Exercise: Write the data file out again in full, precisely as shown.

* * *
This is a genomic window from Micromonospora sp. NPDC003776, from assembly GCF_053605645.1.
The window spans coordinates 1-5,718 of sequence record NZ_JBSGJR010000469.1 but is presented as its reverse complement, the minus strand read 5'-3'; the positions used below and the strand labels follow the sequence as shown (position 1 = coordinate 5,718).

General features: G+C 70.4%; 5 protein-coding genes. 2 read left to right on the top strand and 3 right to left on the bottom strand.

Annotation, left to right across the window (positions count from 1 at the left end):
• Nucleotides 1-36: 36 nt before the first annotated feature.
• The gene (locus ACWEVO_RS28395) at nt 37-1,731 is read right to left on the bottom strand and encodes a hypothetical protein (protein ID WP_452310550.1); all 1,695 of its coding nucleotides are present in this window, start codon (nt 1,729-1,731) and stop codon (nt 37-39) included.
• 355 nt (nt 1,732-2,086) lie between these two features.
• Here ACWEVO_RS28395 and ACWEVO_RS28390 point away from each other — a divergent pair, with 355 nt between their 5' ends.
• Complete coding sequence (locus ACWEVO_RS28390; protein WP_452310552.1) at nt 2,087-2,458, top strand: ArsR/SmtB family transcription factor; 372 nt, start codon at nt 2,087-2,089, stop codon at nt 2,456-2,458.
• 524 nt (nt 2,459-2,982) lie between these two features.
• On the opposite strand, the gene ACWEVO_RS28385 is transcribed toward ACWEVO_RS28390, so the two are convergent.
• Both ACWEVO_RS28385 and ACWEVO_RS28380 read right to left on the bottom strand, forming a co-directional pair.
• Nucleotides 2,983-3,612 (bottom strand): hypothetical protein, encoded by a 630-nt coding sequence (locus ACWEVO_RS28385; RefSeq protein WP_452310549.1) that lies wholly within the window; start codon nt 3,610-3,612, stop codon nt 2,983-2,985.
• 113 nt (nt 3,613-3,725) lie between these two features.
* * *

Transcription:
This is a genomic window from Micromonospora sp. NPDC003776, from assembly GCF_053605645.1.
The window spans coordinates 1-5,718 of sequence record NZ_JBSGJR010000469.1 but is presented as its reverse complement, the minus strand read 5'-3'; the positions used below and the strand labels follow the sequence as shown (position 1 = coordinate 5,718).

General features: G+C 70.4%; 5 protein-coding genes. 2 read left to right on the top strand and 3 right to left on the bottom strand.

Annotation, left to right across the window (positions count from 1 at the left end):
• Nucleotides 1-36: 36 nt before the first annotated feature.
• The gene (locus ACWEVO_RS28395) at nt 37-1,731 is read right to left on the bottom strand and encodes a hypothetical protein (protein ID WP_452310550.1); all 1,695 of its coding nucleotides are present in this window, start codon (nt 1,729-1,731) and stop codon (nt 37-39) included.
• 355 nt (nt 1,732-2,086) lie between these two features.
• Here ACWEVO_RS28395 and ACWEVO_RS28390 point away from each other — a divergent pair, with 355 nt between their 5' ends.
• Complete coding sequence (locus ACWEVO_RS28390; protein WP_452310552.1) at nt 2,087-2,458, top strand: ArsR/SmtB family transcription factor; 372 nt, start codon at nt 2,087-2,089, stop codon at nt 2,456-2,458.
• 524 nt (nt 2,459-2,982) lie between these two features.
• On the opposite strand, the gene ACWEVO_RS28385 is transcribed toward ACWEVO_RS28390, so the two are convergent.
• Both ACWEVO_RS28385 and ACWEVO_RS28380 read right to left on the bottom strand, forming a co-directional pair.
• Nucleotides 2,983-3,612 (bottom strand): hypothetical protein, encoded by a 630-nt coding sequence (locus ACWEVO_RS28385; RefSeq protein WP_452310549.1) that lies wholly within the window; start codon nt 3,610-3,612, stop codon nt 2,983-2,985.
• 113 nt (nt 3,613-3,725) lie between these two features.